The evidence for the United States is a bit ambiguous, in part because of data limitations associated with sample sizes, but there is a good comparative study suggesting that in the US and UK the pattern is linear, which differs from the findings for the Nordic countries they study. The abstract of the paper — which was published in the Economic Journal — reads:

      We show that the patterns of intergenerational earnings mobility in Denmark, Finland and Norway, unlike those for the US and the UK, are highly nonlinear. The Nordic relationship between log earnings of sons and fathers is flat in the lower segments of the fathers’ earnings distribution – sons growing up in the poorest households have the same adult earnings prospects as sons in moderately poor households – and is increasingly positive in middle and upper segments. This convex pattern contrasts sharply with our findings for the US and the UK, where the relationship is much closer to being linear. As a result, cross-country comparisons of intergenerational earnings elasticities may be misleading with respect to transmission mechanisms in the central parts of the earnings distribution and uninformative in the tails of the distribution.

  3. Geoff permalink

    Ok so I’ve just scratched the surface of the Gatsby Curve and its implications but was wondering if “father-son” income really means exactly that of father to son rather than household income to children. I know I live in a two income home as do many if not the majority of my neighbors. Many are also having fewer children. Granted this is one very unscientific observation but if these factors were even marginally wide spread would that not have a dramatic change in the curve? Would really appreciate some more education on these thoughts and rantings.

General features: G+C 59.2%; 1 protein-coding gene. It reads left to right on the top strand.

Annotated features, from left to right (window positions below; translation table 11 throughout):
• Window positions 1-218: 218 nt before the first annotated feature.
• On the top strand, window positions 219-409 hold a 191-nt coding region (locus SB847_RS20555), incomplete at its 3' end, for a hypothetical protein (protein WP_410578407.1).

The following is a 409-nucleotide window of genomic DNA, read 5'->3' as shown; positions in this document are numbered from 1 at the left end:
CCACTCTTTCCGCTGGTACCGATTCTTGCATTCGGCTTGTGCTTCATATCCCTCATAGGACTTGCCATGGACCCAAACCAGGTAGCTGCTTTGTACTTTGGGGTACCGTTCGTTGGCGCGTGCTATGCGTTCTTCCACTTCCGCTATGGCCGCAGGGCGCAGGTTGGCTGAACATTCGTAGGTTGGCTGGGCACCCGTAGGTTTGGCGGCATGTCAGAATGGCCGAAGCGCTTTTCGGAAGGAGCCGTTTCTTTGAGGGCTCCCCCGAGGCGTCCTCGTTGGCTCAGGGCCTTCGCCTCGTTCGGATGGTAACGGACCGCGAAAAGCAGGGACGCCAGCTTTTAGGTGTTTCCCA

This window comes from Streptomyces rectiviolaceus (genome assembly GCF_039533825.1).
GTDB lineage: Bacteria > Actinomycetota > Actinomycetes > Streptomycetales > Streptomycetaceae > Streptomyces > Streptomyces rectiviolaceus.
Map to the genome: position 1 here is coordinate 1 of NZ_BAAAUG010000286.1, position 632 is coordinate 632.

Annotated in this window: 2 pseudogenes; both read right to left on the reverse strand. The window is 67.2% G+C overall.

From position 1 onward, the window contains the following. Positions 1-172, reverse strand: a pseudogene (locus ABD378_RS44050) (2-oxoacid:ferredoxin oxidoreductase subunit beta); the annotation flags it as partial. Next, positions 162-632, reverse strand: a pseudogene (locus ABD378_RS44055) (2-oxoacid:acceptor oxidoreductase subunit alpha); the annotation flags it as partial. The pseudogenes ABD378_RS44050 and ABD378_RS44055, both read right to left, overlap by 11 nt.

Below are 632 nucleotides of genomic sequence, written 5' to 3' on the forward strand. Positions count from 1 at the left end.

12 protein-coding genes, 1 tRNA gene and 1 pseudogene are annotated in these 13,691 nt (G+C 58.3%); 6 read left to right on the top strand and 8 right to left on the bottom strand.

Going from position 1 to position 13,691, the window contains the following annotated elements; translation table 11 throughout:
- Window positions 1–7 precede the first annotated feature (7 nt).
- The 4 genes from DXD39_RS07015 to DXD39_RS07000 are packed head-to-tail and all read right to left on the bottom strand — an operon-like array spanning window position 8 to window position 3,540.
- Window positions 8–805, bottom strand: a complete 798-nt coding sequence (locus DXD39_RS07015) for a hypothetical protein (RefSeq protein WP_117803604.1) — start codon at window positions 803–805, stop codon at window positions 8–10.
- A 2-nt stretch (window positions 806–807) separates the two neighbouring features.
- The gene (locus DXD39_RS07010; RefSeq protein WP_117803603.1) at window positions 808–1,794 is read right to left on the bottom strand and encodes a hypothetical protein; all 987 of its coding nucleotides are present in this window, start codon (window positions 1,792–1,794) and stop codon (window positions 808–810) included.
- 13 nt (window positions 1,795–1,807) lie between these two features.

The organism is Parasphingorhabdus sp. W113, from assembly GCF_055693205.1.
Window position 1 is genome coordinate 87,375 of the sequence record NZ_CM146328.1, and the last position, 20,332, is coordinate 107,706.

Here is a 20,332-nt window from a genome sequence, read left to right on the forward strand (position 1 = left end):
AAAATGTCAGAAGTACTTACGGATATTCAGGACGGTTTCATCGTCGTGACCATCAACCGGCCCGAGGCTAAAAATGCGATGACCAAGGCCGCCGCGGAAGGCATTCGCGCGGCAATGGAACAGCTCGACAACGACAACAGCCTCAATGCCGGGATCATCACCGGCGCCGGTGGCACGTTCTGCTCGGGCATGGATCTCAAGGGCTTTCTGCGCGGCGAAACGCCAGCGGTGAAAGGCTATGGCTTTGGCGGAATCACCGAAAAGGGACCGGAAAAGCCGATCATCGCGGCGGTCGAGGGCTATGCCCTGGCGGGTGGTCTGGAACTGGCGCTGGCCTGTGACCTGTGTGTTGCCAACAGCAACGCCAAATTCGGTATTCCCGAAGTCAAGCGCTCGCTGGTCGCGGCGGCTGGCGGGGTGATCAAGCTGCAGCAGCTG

Cheers,

    • Thanks Geoff. Yes, strictly speaking this is exactly what it is: the percentage point difference in a son’s adult earnings associated with a 1 percentage point difference in the father’s earnings. This is the most common way of measuring relative generational mobility, and therefore offers the most scope for comparing as many countries as possible. By focusing on father’s and son’s this puts aside issues associated with changing labour force participation of women, and with the dynamics of the marriage market.

      But this is not to say these other dimensions, including the use of family income, have not been done in the research literature. In particular, some of the recent findings from the PEW Charitable Trusts Economic Mobility project tend to focus on family income, and a whole host of academic studies do as well. There is not much difference between these estimates and the father-son estimates for countries, like the US, where both sets of estimates are available. But even so, to answer your question — the Great Gatsby Curve depicts father and son earnings, and it does so to get as many countries as possible into the analysis.

      I hope this helps, but let me know if you want more detail.

      best, m.

  4. Oliver permalink

    Does Figure 1 present a picture of the world in 2012, or does it refer to a different year?
    Thanks

    • It refers to the adult outcomes of a group of children who were, roughly speaking born in the mid 1960s, and whose adult earnings were measured, again roughly, around the year 2000.

  5. David Frick permalink

    What does “income” entail in this study? Does it incorporate social transfer payments and after-tax income?

  6. Renzo Onton permalink

    Hi Miles, I´m working in my university thesis, and I´m doing it about the great gatsby curve. I want to focus on my country, Perú. I need your help because is difficult to find data here about fathers and sons incomes. So please if you can help me by telling me what sources did you use, it would be really helpfull.